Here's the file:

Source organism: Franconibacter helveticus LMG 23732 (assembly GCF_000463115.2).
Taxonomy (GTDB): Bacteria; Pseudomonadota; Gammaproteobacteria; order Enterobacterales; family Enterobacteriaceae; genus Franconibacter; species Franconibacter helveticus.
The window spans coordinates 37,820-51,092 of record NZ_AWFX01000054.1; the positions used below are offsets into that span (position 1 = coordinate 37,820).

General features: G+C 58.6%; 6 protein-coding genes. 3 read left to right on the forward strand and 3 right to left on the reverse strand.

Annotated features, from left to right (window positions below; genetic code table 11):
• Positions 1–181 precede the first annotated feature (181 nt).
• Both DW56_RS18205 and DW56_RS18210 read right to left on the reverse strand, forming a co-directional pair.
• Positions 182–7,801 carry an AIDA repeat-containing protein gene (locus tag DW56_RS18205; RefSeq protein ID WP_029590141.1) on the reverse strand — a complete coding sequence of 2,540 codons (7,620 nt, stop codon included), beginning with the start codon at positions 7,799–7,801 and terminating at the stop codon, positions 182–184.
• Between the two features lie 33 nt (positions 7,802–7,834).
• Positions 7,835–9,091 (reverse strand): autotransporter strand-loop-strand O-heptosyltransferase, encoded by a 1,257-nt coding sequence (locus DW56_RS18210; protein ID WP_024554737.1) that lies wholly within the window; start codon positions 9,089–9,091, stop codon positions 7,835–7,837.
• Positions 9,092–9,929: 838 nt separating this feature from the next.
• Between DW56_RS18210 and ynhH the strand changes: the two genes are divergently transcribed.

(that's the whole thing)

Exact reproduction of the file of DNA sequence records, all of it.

Source organism: Franconibacter helveticus LMG 23732 (assembly GCF_000463115.2).
Taxonomy (GTDB): Bacteria; Pseudomonadota; Gammaproteobacteria; order Enterobacterales; family Enterobacteriaceae; genus Franconibacter; species Franconibacter helveticus.
The window spans coordinates 37,820-51,092 of record NZ_AWFX01000054.1; the positions used below are offsets into that span (position 1 = coordinate 37,820).

General features: G+C 58.6%; 6 protein-coding genes. 3 read left to right on the forward strand and 3 right to left on the reverse strand.

Annotated features, from left to right (window positions below; genetic code table 11):
• Positions 1–181 precede the first annotated feature (181 nt).
• Both DW56_RS18205 and DW56_RS18210 read right to left on the reverse strand, forming a co-directional pair.
• Positions 182–7,801 carry an AIDA repeat-containing protein gene (locus tag DW56_RS18205; RefSeq protein ID WP_029590141.1) on the reverse strand — a complete coding sequence of 2,540 codons (7,620 nt, stop codon included), beginning with the start codon at positions 7,799–7,801 and terminating at the stop codon, positions 182–184.
• Between the two features lie 33 nt (positions 7,802–7,834).
• Positions 7,835–9,091 (reverse strand): autotransporter strand-loop-strand O-heptosyltransferase, encoded by a 1,257-nt coding sequence (locus DW56_RS18210; protein ID WP_024554737.1) that lies wholly within the window; start codon positions 9,089–9,091, stop codon positions 7,835–7,837.
• Positions 9,092–9,929: 838 nt separating this feature from the next.
• Between DW56_RS18210 and ynhH the strand changes: the two genes are divergently transcribed.